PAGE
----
December 15, 2014 13:43
An indie documentary about a devoted elderly couple is rewriting the history of Korean cinema.
"My Love, Don't Cross That River" topped the box office on Friday last week, and maintained its lead on Saturday by drawing 247,658 viewers in one day. It has now been watched by 776,424 people and is on course to hit 1 million 18 days after its release on Nov. 27.
The film has also garnered the highest review ratings on portal and movie booking sites. Staring from small beginnings like most indie films, it became a sleeper hit by word of mouth and great reviews.
"There is something special about this documentary," said film critic Shim Young-seop. "It celebrates love in a totally sincere way."
Director Jin Mo-young said that young viewers seem to have taken to this hopeful tale of enduring love between two old people. Viewers in their 20s account for 53.4 percent of people who booked on the CGV multiplex website, and other statistics suggest it is a favorite among women in their 20s.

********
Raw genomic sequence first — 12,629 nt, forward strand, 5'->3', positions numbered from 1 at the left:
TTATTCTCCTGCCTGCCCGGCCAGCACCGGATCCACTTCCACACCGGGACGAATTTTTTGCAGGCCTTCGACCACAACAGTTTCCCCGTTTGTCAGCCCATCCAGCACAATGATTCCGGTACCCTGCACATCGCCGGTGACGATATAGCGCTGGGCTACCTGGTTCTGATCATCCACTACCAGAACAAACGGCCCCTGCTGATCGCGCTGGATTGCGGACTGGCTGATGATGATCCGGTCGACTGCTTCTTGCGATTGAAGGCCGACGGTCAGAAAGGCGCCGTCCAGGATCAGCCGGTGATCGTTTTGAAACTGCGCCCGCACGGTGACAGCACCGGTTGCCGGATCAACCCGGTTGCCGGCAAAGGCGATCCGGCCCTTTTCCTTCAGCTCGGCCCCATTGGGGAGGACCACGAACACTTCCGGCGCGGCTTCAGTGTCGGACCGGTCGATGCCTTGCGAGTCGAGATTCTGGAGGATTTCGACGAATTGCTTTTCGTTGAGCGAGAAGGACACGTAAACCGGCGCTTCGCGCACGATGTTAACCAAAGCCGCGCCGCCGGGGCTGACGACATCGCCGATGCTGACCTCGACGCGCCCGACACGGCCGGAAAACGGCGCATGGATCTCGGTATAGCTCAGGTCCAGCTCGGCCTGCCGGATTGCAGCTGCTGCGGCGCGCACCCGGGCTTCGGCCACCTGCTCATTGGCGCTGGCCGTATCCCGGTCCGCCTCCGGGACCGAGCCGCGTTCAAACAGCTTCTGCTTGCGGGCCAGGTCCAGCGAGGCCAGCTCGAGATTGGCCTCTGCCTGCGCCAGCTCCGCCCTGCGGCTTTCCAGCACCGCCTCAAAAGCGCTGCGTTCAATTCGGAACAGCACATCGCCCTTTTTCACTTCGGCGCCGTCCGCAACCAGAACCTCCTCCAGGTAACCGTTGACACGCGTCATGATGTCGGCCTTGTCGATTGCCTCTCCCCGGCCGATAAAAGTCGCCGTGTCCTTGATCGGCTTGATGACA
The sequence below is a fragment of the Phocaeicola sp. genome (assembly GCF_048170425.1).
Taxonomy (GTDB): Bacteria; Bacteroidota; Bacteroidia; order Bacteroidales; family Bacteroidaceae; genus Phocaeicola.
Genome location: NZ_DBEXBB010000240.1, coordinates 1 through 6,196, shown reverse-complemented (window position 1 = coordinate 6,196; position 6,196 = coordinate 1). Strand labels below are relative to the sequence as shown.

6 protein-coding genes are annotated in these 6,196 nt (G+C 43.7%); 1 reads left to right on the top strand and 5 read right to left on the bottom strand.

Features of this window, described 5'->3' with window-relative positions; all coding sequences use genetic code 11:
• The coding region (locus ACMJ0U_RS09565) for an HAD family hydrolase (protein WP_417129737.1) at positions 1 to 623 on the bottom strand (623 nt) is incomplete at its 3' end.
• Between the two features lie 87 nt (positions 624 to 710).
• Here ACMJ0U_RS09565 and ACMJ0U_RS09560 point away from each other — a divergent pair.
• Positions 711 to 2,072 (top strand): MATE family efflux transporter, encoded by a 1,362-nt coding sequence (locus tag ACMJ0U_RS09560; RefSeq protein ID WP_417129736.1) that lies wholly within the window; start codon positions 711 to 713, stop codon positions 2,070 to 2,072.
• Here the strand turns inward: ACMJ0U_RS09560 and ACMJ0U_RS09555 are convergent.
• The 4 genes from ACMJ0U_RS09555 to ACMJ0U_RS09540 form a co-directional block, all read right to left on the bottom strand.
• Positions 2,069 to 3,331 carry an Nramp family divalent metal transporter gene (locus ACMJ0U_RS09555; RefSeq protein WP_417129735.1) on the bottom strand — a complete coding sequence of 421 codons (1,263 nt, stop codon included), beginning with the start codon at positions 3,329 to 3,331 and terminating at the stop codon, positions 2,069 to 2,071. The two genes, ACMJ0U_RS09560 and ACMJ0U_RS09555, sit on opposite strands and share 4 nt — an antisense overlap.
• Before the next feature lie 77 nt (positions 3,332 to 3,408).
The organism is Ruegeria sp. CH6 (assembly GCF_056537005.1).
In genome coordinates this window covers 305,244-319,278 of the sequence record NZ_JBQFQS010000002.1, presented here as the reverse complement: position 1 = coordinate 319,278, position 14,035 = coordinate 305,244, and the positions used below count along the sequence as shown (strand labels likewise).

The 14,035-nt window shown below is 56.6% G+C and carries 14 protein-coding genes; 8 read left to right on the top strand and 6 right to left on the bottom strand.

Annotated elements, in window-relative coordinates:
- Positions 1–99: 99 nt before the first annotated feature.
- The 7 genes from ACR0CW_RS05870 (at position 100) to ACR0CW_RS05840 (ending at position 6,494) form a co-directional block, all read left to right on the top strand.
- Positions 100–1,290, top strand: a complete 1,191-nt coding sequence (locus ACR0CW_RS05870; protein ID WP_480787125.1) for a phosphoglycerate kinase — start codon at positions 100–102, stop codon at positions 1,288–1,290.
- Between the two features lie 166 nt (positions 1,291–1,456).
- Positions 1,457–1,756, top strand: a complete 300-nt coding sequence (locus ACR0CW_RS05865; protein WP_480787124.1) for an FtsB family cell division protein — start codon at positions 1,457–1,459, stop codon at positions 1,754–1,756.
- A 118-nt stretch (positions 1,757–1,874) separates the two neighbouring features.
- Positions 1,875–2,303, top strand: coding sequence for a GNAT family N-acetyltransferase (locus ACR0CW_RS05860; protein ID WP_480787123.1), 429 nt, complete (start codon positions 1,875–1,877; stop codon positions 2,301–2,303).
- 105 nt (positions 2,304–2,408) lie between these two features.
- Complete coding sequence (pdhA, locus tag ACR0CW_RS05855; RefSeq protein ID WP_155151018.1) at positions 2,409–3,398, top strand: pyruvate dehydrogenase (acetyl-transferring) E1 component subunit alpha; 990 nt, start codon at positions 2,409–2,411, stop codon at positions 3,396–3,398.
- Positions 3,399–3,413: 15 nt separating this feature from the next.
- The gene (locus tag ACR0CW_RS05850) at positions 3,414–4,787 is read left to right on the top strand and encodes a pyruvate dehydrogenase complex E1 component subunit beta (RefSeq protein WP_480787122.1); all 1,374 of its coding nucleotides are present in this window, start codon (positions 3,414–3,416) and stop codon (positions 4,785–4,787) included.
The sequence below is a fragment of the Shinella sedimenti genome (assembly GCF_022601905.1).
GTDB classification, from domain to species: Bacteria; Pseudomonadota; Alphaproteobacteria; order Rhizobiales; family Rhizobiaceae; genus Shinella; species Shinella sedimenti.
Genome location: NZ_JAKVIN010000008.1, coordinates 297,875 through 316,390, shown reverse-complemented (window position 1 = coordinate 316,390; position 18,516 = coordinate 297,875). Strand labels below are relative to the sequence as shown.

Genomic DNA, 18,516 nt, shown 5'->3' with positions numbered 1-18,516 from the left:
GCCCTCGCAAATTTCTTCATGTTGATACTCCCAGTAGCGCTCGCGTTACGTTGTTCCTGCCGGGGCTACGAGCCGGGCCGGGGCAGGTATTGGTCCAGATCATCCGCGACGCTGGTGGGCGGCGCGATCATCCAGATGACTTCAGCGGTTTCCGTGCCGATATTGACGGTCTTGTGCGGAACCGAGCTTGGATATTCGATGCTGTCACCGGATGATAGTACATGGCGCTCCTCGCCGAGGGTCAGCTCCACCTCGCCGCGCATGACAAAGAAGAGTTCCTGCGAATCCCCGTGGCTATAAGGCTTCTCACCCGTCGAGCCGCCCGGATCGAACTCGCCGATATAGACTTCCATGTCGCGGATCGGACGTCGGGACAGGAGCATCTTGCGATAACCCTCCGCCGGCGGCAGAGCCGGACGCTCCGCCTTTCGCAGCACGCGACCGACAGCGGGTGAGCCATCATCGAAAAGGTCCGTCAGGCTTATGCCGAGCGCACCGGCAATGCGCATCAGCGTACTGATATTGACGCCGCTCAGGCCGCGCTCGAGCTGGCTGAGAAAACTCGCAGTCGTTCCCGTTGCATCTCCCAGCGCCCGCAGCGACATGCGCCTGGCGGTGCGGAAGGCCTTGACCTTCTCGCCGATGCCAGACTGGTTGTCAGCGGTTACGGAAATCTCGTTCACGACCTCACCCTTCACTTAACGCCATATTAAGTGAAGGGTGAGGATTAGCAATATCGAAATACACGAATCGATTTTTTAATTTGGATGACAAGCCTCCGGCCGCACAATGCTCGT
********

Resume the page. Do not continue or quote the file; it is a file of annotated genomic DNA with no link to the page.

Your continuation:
The CEO of distributor JinJin Pictures, Kim Nan-sook, believes the theme of love and family have a broad appeal, especially at this time of year.
The film follows 89-year-old Kang Gye-yeol and her husband Jo Byung-man, nine years her senior, who have lived together for 76 years in Hoengseong, Gangwon Province but must now face the prospect of Jo dying and leaving her behind.
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